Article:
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Society for Pediatric Radiology – Poster Archive

Kelly Dietz

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Showing 4 Abstracts.

Gastrojejunostomy (GJ) tubes are a convenient way to provide nutrition to children with complex medical issues. A known complication is development of a small bowel intussusception. We perceived an increase in GJ tube intussusceptions (GJIs) at our quaternary care hospital. The purpose of our study was to identify cases of GJI, risk factors for development, and determine if there was a safety device issue. Read More

Meeting name: SPR 2018 Annual Meeting & Postgraduate Course , 2018

Authors: Downs Elissa, Baldridge Alan, Dietz Kelly

Keywords: Gastrojejunostomy, Intussusception, Safety

The presacral space is composed of multiple tissue types, including osteochondral, mesenchymal, neurogenic, vascular and lymphatic. The presence of these tissues leads to a long and complex differential for a presacral mass in a pediatric patient. Specifically, the differential also includes anterior sacral meningocele, enteric cyst, vascular malformations, neuroblastoma, ganglioneuroma, schwannoma, neurofibroma, rhabdomyosarcoma, lymphomatous masses, giant cell tumor, aneurysmal bone cyst, osteosarcoma, Ewing sarcoma, and chordoma. Imaging plays a key role in characterizing these masses and treatment planning. Familiarity with the common presacral masses of infancy and childhood is therefore necessary for the pediatric and general radiologist. Once an osteochondral or neurogenic mass is excluded, and a predominantly cystic presacral mass is present, the primary differential consists of a collection of developmental or congenital masses including sacrococcygeal teratoma, anterior meningocele, low flow vascular malformation, and an enteric duplication cyst. We will review the common imaging features and associations of these cystic masses by presenting a series of cases. Additional examples of solid and osteochondral presacral masses will be included where appropriate for comparison in order to avoid characterization pitfalls and highlight teaching points. Read More

Meeting name: SPR 2019 Annual Meeting & Postgraduate Course , 2019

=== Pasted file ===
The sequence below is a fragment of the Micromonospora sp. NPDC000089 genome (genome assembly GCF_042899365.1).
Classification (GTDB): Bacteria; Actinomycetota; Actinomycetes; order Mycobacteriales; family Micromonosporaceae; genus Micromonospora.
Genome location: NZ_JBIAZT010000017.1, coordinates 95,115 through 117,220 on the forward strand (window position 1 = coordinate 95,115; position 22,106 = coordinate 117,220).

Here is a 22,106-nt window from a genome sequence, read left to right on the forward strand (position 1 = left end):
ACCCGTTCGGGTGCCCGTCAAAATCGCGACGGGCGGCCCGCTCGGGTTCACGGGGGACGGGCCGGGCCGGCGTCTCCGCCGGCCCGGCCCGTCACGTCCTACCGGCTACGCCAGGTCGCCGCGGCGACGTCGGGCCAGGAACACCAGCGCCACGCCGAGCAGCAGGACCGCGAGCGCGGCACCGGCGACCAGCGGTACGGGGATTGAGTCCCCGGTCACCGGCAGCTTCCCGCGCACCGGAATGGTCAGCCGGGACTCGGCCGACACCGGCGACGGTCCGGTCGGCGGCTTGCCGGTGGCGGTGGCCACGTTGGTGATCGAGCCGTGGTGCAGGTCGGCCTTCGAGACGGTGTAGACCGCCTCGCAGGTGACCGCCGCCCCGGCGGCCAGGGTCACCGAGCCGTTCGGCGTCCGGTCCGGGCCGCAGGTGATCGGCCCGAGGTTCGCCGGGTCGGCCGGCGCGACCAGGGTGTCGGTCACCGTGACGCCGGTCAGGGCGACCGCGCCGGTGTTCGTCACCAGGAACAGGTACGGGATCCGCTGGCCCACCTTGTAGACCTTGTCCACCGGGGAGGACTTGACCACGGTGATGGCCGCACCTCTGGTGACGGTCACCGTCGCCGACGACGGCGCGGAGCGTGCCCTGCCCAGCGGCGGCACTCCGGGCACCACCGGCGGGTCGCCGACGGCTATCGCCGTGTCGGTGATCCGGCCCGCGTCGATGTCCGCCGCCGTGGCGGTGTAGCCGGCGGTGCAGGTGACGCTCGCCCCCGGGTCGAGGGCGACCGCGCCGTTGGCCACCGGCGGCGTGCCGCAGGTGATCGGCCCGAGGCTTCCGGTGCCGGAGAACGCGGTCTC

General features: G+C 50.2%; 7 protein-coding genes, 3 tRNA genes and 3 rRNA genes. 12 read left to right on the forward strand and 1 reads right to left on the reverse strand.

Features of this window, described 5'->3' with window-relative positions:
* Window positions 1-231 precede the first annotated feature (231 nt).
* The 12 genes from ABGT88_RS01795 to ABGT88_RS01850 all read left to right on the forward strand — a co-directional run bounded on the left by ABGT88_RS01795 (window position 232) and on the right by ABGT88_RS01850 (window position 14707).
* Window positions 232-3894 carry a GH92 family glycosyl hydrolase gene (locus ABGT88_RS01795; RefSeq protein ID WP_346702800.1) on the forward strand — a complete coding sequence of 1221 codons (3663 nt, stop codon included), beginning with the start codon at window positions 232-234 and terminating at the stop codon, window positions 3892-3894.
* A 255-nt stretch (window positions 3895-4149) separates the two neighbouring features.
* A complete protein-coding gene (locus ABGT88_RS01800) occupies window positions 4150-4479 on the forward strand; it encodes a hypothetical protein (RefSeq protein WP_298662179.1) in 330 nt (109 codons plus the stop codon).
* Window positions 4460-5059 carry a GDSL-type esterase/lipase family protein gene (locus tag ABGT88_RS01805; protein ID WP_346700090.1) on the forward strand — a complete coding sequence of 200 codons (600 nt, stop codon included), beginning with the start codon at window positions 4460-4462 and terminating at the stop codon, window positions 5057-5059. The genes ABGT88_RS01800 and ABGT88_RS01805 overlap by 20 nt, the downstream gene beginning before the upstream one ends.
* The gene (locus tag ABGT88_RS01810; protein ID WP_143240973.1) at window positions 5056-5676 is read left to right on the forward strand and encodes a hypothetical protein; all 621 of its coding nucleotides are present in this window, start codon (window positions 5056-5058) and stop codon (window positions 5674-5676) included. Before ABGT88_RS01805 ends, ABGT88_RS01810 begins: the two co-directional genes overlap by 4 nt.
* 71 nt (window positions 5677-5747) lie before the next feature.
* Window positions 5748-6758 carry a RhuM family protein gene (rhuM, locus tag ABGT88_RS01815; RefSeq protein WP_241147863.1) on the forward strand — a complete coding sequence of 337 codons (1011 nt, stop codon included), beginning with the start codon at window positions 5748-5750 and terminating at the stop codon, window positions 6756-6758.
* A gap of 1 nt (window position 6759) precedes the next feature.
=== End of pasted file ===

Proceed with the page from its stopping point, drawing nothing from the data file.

Authors: Murphy Ryan, Murati Michael, Holm Tara, Dietz Kelly

Keywords: anterior meningocele, low flow vascular malformation, enteric cyst

<b>Total pancreatectomy and islet autotransplantation (TPIAT) has become an increasingly utilized option for pain management in pediatric patients with chronic and hereditary pancreatitis. Doppler ultrasound of the liver is routinely used to evaluate patency of the portal vein and assess portal vein and hepatic artery velocities after this procedure. However, to the best of our knowledge no study has established the expected Doppler findings on pediatric patients after TPIAT. This study is intended to establish normal values for velocities in the hepatic artery and portal vein in pediatric patients after TPIAT, and to determine the rate of hepatic vascular complications in these patients.</b> Read More

Meeting name: SPR 2017 Annual Meeting & Categorical Course , 2017

Authors: Holm Tara, Murati Michael, Hoggard Eric, Dietz Kelly

Keywords: Islet Autotransplantation, pancreatitis, Doppler

Chronic pancreatitis (CP) is characterized by permanent damage to the pancreas resulting in endocrine and exocrine deficiencies. CP is often associated with a history of acute recurrent pancreatitis. Pediatric CP is most commonly linked to known genetic mutations, such as <i>PRSS1 </i>or <i>CFTR</i>, and there is an increased risk of pancreatic adenocarcinoma in patients with hereditary pancreatitis. The mainstay of CP management involves controlling chronic pain and preserving quality of life. Total pancreatectomy and islet auto-transplantation (TPIAT) is an option for managing pain in pediatric patients with uncontrollable pain or pancreatitis secondary to genetic causes. TPIAT was first performed at the University of Minnesota in 1971. Currently there are more than 15 academic institutions in the US performing TPIAT and that number continues to rise. TPIAT has been shown to be effective for pain relief as well as maintaining insulin independence in adults and young pediatric patients. The timing of TPIAT in a patient’s disease course is critical because islet cell yield is inversely correlated with pancreatic fibrosis, and postoperative diabetes outcomes depend on islet yield. Imaging prior to transplant is aimed at assessing changes of pancreatitis, vessel patency, and identifying vessel and pancreatic ductal anatomic variants. Preoperative imaging can also confirm adequate liver volume for the procedure and identify postoperative changes from previous procedures such as distal pancreatectomy or Puestow procedure (pancreaticojejunostomy). Routine postoperative imaging consists of liver Doppler ultrasound screening because elevated infusion pressures during autotransplantation can result in endothelial injury and portal vein thrombosis. Delayed gastric emptying and small bowel ileus are common postsurgical complications, and targeted cross-sectional imaging, radiography, and fluoroscopy may be performed based on patient symptoms. Once bowel function has returned, enteral feeds are started via gastrojejunostomy tube and can sometimes be complicated by GJ tube-related intussusception. The largest retrospective review in pediatric patients showed a 20% surgical complication rate, with the most common complication being post-splenectomy thrombocytosis. We present pertinent imaging findings for surgical planning in patients with CP prior to TPIAT, expected postoperative imaging findings, and imaging of postoperative complications. Read More

Meeting name: SPR 2018 Annual Meeting & Postgraduate Course , 2018

Authors: Ames Jeff, Holm Tara, Murati Michael, Hoggard Eric, Dietz Kelly

Keywords: Chronic pancreatitis, Islet autotransplant, Total pancreatectomy